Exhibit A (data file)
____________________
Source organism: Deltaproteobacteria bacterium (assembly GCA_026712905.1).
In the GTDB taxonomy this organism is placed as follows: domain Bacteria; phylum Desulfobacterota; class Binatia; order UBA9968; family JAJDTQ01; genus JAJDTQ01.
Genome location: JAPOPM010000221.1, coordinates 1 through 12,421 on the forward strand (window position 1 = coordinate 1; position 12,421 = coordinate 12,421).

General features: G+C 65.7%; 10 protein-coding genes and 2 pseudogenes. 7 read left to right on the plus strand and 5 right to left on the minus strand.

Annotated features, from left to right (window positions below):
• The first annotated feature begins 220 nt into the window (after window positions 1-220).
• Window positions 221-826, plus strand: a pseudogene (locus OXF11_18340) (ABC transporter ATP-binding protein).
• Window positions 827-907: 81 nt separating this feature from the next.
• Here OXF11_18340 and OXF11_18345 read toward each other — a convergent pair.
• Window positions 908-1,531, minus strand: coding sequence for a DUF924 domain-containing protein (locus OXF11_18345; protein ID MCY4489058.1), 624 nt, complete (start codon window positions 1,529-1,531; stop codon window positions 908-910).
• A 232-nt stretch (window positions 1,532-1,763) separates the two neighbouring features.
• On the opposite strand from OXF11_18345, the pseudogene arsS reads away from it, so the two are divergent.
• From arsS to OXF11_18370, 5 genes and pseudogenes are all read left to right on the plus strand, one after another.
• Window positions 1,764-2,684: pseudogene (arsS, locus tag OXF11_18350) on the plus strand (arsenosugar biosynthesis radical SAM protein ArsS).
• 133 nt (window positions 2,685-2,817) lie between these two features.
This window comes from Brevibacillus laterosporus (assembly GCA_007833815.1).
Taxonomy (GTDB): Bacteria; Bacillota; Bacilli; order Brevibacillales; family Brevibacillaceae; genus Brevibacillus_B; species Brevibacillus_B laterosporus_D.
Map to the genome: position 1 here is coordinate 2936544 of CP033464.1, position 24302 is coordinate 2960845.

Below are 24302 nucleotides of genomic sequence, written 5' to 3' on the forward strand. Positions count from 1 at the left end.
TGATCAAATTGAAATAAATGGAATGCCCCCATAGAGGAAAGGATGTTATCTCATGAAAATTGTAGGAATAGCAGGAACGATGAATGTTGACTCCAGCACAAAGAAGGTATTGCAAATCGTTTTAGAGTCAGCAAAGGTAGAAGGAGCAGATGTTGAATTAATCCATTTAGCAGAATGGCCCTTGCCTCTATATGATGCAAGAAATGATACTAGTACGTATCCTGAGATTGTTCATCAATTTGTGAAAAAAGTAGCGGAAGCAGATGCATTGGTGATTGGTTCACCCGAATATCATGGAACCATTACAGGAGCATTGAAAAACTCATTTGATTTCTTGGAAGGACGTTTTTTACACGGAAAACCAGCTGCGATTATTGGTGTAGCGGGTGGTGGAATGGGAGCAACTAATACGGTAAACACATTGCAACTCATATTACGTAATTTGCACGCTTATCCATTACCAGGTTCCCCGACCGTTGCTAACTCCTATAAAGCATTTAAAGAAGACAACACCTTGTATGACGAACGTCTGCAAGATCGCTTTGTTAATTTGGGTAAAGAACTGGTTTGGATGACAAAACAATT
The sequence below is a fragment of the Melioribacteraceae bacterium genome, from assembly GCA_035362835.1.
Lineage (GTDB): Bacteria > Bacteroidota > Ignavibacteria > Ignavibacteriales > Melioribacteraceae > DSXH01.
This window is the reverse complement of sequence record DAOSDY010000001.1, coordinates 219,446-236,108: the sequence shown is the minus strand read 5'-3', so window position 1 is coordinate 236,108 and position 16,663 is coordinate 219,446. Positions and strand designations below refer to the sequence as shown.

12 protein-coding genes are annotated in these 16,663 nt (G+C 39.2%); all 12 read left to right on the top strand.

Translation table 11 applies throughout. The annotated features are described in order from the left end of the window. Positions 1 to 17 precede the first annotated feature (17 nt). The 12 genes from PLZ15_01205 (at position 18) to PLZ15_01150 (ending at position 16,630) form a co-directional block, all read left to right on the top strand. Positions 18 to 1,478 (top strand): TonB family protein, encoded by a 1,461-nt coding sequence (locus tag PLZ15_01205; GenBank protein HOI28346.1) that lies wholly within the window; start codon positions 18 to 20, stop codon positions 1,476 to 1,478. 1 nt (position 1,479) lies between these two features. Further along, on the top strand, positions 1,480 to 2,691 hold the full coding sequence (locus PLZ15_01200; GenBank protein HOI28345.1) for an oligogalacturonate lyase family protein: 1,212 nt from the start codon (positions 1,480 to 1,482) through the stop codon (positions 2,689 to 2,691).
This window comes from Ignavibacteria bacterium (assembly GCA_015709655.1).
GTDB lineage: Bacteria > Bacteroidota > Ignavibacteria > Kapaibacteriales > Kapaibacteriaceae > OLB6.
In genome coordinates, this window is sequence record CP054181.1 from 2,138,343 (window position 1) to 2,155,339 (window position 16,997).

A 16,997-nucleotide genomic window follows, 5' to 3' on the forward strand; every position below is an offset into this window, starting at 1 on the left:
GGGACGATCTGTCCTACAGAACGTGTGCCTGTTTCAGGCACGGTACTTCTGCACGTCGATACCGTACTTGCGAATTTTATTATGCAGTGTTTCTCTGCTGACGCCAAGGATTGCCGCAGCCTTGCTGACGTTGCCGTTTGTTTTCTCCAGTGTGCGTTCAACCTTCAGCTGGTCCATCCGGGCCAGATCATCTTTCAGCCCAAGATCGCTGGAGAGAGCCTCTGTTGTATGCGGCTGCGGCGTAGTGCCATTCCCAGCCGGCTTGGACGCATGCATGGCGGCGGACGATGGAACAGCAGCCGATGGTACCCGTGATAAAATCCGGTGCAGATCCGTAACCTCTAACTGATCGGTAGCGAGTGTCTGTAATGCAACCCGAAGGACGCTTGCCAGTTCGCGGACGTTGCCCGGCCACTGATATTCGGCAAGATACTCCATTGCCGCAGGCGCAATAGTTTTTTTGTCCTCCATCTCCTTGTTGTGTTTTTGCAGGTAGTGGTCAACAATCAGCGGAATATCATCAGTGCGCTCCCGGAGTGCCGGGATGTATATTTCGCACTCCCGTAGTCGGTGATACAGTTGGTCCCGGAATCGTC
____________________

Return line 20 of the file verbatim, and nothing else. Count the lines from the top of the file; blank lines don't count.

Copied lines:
TGATCAAATTGAAATAAATGGAATGCCCCCATAGAGGAAAGGATGTTATCTCATGAAAATTGTAGGAATAGCAGGAACGATGAATGTTGACTCCAGCACAAAGAAGGTATTGCAAATCGTTTTAGAGTCAGCAAAGGTAGAAGGAGCAGATGTTGAATTAATCCATTTAGCAGAATGGCCCTTGCCTCTATATGATGCAAGAAATGATACTAGTACGTATCCTGAGATTGTTCATCAATTTGTGAAAAAAGTAGCGGAAGCAGATGCATTGGTGATTGGTTCACCCGAATATCATGGAACCATTACAGGAGCATTGAAAAACTCATTTGATTTCTTGGAAGGACGTTTTTTACACGGAAAACCAGCTGCGATTATTGGTGTAGCGGGTGGTGGAATGGGAGCAACTAATACGGTAAACACATTGCAACTCATATTACGTAATTTGCACGCTTATCCATTACCAGGTTCCCCGACCGTTGCTAACTCCTATAAAGCATTTAAAGAAGACAACACCTTGTATGACGAACGTCTGCAAGATCGCTTTGTTAATTTGGGTAAAGAACTGGTTTGGATGACAAAACAATT